ST. CLOUD, Minn. (AP) — Minnesota's experiment with dental therapists appears to be working.

The Legislature authorized the licensing of the mid-level dental care providers eight years ago as a way to expand access to dental care, especially in low-income or rural areas. The profession is comparable to nurse practitioners.

Experts tell reporters that benefits have materialized since the first dental therapists began graduating in 2011.

A study last year by the University of Minnesota found that dental therapists saw up to 90 percent of uninsured patients or patients on public assistance. Other dental patients are seeing shorter wait times.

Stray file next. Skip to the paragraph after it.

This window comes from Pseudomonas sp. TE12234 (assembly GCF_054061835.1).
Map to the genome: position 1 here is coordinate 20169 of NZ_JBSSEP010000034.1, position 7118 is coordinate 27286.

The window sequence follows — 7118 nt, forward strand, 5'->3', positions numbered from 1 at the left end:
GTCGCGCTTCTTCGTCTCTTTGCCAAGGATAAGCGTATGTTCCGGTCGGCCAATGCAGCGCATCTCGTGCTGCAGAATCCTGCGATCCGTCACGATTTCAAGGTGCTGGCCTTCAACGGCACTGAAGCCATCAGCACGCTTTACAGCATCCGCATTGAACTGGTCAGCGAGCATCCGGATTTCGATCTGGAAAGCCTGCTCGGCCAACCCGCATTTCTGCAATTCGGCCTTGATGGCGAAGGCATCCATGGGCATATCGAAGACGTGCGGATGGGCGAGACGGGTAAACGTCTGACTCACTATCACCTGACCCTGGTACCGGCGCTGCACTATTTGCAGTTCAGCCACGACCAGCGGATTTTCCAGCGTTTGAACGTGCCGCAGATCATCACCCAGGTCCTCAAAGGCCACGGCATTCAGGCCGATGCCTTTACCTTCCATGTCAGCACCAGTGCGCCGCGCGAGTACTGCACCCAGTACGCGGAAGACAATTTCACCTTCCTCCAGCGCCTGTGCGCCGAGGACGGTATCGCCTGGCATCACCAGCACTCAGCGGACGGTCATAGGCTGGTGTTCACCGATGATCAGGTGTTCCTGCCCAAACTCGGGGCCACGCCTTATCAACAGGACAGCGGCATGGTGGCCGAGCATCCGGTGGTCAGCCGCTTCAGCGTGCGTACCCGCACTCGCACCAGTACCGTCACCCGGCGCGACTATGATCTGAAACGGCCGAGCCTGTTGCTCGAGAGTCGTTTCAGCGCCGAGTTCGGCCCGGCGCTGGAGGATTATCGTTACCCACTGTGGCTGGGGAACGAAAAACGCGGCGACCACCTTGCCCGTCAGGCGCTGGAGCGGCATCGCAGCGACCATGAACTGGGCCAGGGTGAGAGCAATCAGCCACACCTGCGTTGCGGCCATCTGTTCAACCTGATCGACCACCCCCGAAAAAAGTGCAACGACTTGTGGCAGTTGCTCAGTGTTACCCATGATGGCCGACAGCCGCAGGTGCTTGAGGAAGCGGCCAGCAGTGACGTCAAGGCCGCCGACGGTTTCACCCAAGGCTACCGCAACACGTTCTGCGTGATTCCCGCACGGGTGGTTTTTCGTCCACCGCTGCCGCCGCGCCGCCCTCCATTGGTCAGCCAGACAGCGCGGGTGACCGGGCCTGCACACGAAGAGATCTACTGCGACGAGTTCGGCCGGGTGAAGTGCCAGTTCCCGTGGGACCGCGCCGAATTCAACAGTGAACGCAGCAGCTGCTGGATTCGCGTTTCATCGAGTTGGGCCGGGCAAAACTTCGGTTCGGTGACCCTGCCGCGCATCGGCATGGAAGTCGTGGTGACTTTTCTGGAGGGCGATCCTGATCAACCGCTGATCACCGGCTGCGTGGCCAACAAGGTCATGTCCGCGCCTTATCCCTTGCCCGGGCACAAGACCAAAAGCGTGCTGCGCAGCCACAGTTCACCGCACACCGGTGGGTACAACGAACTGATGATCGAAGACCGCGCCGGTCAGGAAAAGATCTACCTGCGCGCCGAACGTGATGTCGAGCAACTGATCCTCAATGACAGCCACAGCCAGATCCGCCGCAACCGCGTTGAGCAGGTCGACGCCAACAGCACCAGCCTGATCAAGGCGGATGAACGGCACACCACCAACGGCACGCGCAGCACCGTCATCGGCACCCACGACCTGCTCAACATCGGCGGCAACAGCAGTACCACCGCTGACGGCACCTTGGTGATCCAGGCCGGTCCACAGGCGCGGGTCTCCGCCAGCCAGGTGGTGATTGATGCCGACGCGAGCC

Sarah Wovcha is the executive director of Children's Dental Service, a nonprofit clinic that treats low-income, uninsured children and pregnant women. She says using dental therapists is saving the clinic money.